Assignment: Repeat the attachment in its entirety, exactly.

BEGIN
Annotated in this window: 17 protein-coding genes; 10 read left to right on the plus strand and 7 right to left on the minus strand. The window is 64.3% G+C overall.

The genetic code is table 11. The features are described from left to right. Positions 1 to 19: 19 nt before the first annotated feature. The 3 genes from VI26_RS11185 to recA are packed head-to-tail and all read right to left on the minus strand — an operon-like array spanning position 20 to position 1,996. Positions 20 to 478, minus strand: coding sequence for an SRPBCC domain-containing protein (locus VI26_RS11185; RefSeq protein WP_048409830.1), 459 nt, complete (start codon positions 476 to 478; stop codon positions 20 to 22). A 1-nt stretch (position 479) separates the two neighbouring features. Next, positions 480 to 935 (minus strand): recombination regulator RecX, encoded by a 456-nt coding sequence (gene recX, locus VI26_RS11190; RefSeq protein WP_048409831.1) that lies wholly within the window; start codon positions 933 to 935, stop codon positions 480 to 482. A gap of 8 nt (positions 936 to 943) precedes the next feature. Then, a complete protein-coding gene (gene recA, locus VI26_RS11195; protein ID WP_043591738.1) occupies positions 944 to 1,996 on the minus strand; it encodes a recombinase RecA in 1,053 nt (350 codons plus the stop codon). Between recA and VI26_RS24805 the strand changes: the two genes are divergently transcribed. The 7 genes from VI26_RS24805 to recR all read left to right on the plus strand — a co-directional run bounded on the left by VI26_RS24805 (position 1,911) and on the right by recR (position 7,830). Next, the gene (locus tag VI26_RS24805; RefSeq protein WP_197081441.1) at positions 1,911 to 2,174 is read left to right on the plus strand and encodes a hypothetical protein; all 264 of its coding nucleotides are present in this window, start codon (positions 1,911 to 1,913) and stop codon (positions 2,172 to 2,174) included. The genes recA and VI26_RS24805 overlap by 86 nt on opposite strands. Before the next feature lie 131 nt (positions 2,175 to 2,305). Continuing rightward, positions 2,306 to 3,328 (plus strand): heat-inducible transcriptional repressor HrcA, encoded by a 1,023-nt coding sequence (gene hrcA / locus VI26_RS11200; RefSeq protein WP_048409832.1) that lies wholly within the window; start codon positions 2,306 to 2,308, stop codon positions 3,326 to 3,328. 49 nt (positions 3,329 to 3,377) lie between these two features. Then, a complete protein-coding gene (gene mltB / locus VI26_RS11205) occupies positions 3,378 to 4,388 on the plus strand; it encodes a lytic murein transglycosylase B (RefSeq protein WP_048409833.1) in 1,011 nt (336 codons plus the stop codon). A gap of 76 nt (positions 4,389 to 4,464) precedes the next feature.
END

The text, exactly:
Annotated in this window: 17 protein-coding genes; 10 read left to right on the plus strand and 7 right to left on the minus strand. The window is 64.3% G+C overall.

The genetic code is table 11. The features are described from left to right. Positions 1 to 19: 19 nt before the first annotated feature. The 3 genes from VI26_RS11185 to recA are packed head-to-tail and all read right to left on the minus strand — an operon-like array spanning position 20 to position 1,996. Positions 20 to 478, minus strand: coding sequence for an SRPBCC domain-containing protein (locus VI26_RS11185; RefSeq protein WP_048409830.1), 459 nt, complete (start codon positions 476 to 478; stop codon positions 20 to 22). A 1-nt stretch (position 479) separates the two neighbouring features. Next, positions 480 to 935 (minus strand): recombination regulator RecX, encoded by a 456-nt coding sequence (gene recX, locus VI26_RS11190; RefSeq protein WP_048409831.1) that lies wholly within the window; start codon positions 933 to 935, stop codon positions 480 to 482. A gap of 8 nt (positions 936 to 943) precedes the next feature. Then, a complete protein-coding gene (gene recA, locus VI26_RS11195; protein ID WP_043591738.1) occupies positions 944 to 1,996 on the minus strand; it encodes a recombinase RecA in 1,053 nt (350 codons plus the stop codon). Between recA and VI26_RS24805 the strand changes: the two genes are divergently transcribed. The 7 genes from VI26_RS24805 to recR all read left to right on the plus strand — a co-directional run bounded on the left by VI26_RS24805 (position 1,911) and on the right by recR (position 7,830). Next, the gene (locus tag VI26_RS24805; RefSeq protein WP_197081441.1) at positions 1,911 to 2,174 is read left to right on the plus strand and encodes a hypothetical protein; all 264 of its coding nucleotides are present in this window, start codon (positions 1,911 to 1,913) and stop codon (positions 2,172 to 2,174) included. The genes recA and VI26_RS24805 overlap by 86 nt on opposite strands. Before the next feature lie 131 nt (positions 2,175 to 2,305). Continuing rightward, positions 2,306 to 3,328 (plus strand): heat-inducible transcriptional repressor HrcA, encoded by a 1,023-nt coding sequence (gene hrcA / locus VI26_RS11200; RefSeq protein WP_048409832.1) that lies wholly within the window; start codon positions 2,306 to 2,308, stop codon positions 3,326 to 3,328. 49 nt (positions 3,329 to 3,377) lie between these two features. Then, a complete protein-coding gene (gene mltB / locus VI26_RS11205) occupies positions 3,378 to 4,388 on the plus strand; it encodes a lytic murein transglycosylase B (RefSeq protein WP_048409833.1) in 1,011 nt (336 codons plus the stop codon). A gap of 76 nt (positions 4,389 to 4,464) precedes the next feature.